The Russian Investigative Committee [official website, in Russian] said Tuesday there is no evidence of undue pressure by superiors on the judge that sentenced former Russian oil executive Mikhail Khodorkovsky [defense website; JURIST news archive]. One of Khodorkovsky's main witnesses, Natalya Vasilyeva a former court aide, was called in for questioning [RIA Novosti report] Tuesday by the Committee at the request of Khodorkovsky's defense team. Vasilyeva brought with her documents [text, in Russian] which allegedly show Judge Viktor Danklin's original proposed ruling being crossed out and replaced with the ruling handed down by his superiors. After the questioning, the Committee found there was no evidence of abuse of process. The Committee said that Vasilyeva's claims were not supported by objective evidence [AP report]. Last February, Vasilyeva gave an interview to Gazeta.ru website [official website] alleging that Danilkin did not write the verdict and was coerced into reading it. Earlier this month, Khodorkovsky reissued his appeal for release on parole [JURIST report] after the first attempt was returned due to insufficient documentation. Khodorkovsky has served half of a 13-year sentence, reduced by a year [JURIST report] last month, for fraud, theft and money laundering, which under Russian law makes him eligible for parole.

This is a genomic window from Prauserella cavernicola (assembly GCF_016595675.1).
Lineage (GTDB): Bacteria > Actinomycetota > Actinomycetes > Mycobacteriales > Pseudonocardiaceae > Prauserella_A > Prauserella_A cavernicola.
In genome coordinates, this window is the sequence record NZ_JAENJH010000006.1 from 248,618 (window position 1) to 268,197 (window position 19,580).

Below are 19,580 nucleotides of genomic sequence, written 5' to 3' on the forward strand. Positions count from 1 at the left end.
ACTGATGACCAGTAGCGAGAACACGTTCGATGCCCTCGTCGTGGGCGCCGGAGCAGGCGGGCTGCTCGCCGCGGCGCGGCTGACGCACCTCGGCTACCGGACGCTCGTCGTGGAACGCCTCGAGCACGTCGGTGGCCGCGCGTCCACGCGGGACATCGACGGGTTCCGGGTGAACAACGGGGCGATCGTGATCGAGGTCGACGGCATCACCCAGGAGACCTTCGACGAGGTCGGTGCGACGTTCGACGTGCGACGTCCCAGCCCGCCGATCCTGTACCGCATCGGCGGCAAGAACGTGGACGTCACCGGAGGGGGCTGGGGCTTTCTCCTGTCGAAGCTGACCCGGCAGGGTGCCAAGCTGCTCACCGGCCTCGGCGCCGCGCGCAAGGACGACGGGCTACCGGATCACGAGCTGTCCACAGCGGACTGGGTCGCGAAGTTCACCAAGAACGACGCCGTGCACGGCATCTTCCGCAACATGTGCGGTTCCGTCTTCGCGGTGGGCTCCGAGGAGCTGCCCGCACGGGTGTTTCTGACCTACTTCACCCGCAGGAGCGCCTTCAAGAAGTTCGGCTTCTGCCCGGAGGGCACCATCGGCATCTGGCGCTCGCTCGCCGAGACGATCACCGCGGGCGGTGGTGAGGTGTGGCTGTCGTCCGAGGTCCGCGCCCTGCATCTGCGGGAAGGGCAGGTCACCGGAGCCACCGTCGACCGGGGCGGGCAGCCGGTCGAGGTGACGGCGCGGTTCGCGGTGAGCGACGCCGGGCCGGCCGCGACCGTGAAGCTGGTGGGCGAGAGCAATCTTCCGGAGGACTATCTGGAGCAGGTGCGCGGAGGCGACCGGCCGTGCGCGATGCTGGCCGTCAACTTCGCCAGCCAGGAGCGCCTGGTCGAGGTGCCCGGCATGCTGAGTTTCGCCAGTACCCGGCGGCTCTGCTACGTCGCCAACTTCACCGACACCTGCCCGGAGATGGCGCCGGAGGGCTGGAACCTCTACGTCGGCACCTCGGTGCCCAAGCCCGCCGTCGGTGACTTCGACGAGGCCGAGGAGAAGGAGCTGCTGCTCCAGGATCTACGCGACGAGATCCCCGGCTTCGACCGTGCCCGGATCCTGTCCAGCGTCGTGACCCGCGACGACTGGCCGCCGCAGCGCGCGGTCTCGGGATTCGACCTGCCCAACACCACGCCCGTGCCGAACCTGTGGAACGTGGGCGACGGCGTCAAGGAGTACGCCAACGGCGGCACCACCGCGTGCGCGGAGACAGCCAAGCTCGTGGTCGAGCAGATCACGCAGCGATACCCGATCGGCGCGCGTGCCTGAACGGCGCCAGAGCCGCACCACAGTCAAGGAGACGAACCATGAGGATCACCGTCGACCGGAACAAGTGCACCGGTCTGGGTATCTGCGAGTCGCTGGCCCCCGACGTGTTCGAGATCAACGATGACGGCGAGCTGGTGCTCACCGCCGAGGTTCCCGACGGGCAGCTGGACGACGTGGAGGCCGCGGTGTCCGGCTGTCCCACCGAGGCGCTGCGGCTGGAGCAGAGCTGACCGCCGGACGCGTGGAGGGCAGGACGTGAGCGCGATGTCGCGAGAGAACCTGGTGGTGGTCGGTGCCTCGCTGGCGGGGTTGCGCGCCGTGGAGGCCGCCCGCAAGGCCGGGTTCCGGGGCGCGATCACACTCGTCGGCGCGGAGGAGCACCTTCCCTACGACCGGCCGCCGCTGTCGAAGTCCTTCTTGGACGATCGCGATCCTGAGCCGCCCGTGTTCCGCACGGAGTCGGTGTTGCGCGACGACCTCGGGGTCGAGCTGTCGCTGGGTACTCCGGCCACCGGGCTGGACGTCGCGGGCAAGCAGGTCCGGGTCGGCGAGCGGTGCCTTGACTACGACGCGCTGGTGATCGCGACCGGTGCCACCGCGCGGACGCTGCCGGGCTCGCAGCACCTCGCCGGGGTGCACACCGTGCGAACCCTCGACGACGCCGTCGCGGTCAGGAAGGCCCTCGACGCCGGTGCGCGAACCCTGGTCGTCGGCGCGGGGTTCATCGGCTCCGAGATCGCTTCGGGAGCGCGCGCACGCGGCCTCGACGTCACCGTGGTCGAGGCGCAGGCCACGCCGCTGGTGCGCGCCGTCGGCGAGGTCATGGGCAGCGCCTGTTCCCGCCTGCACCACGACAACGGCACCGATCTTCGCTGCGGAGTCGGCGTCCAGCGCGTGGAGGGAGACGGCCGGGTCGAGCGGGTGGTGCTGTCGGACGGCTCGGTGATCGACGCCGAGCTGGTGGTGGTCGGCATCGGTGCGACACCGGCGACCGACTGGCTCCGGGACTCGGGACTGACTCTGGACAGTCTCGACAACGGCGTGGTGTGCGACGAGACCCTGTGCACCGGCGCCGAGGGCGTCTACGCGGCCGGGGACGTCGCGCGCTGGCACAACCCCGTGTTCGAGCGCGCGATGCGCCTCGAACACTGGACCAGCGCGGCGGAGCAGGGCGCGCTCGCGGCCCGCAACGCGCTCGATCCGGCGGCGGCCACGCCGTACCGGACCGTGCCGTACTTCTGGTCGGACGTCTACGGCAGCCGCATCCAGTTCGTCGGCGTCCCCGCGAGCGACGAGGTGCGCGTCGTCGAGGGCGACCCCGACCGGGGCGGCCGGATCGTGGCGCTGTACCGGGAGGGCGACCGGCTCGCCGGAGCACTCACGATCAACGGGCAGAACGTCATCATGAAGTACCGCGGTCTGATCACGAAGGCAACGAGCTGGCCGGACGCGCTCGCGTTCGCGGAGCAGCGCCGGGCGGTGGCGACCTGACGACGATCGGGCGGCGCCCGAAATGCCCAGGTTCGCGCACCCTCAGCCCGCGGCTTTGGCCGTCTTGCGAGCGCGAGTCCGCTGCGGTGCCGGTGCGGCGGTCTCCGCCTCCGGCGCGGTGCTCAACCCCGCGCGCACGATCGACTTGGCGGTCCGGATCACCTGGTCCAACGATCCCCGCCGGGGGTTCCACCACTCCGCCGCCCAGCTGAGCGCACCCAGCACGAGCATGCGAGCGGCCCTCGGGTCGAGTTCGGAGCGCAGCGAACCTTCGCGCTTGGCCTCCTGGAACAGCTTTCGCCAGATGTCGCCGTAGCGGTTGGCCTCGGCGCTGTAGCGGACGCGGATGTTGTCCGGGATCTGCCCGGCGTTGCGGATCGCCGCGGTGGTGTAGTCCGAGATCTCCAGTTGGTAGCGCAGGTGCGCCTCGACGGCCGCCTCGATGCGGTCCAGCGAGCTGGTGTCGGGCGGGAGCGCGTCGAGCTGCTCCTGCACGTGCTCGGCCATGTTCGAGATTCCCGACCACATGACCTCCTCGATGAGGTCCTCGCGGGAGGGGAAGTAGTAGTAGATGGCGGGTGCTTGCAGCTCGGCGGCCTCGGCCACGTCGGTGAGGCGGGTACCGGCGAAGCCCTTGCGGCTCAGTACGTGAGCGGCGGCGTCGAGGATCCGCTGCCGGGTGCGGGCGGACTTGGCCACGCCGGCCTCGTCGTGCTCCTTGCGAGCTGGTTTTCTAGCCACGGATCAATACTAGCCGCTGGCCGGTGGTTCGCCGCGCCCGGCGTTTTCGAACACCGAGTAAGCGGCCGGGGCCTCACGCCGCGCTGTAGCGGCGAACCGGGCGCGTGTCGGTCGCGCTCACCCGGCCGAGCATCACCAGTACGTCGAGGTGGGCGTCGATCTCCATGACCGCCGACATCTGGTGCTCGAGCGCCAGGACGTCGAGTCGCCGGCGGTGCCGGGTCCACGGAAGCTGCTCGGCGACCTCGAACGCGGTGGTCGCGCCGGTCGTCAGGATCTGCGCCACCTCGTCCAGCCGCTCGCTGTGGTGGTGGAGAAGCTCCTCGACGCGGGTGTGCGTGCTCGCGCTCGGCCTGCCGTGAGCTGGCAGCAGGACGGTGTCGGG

According to Vasilyeva, Danilkin, a judge for the Khamovnichesky District Court [official website, in Russian], was pressured and coached by officials from the Moscow City Court. "When something happened, when something went wrong, he had a duty to provide information to the Moscow City Court and, accordingly, received certain instructions on how to behave," she said. At the end of the trial, Danilkin wrote a verdict, but Vasilyeva said it probably "did not satisfy the higher ups" and he was therefore given a different verdict, which he was ordered to issue. Danilkin responded to Vasilyeva's comments calling them slander [RFE/RL report]. In December, Danilkin sentenced [JURIST report] Khodorkovsky and his business partner, Platon Lebedev [defense website profile; JURIST news archive], to six additional years in prison, extending their imprisonment to a total of 14 years. Their defense counsel staunchly criticized the ruling, claiming [press release] that the court blocked significant amounts of testimony and evidence submitted by the defense and systematically quashed objections to their omission. The verdict drew vehement international criticism [JURIST report], including from US Secretary of State Hillary Clinton [official profile], who said [press release] that the ruling "raises serious questions about selective prosecution."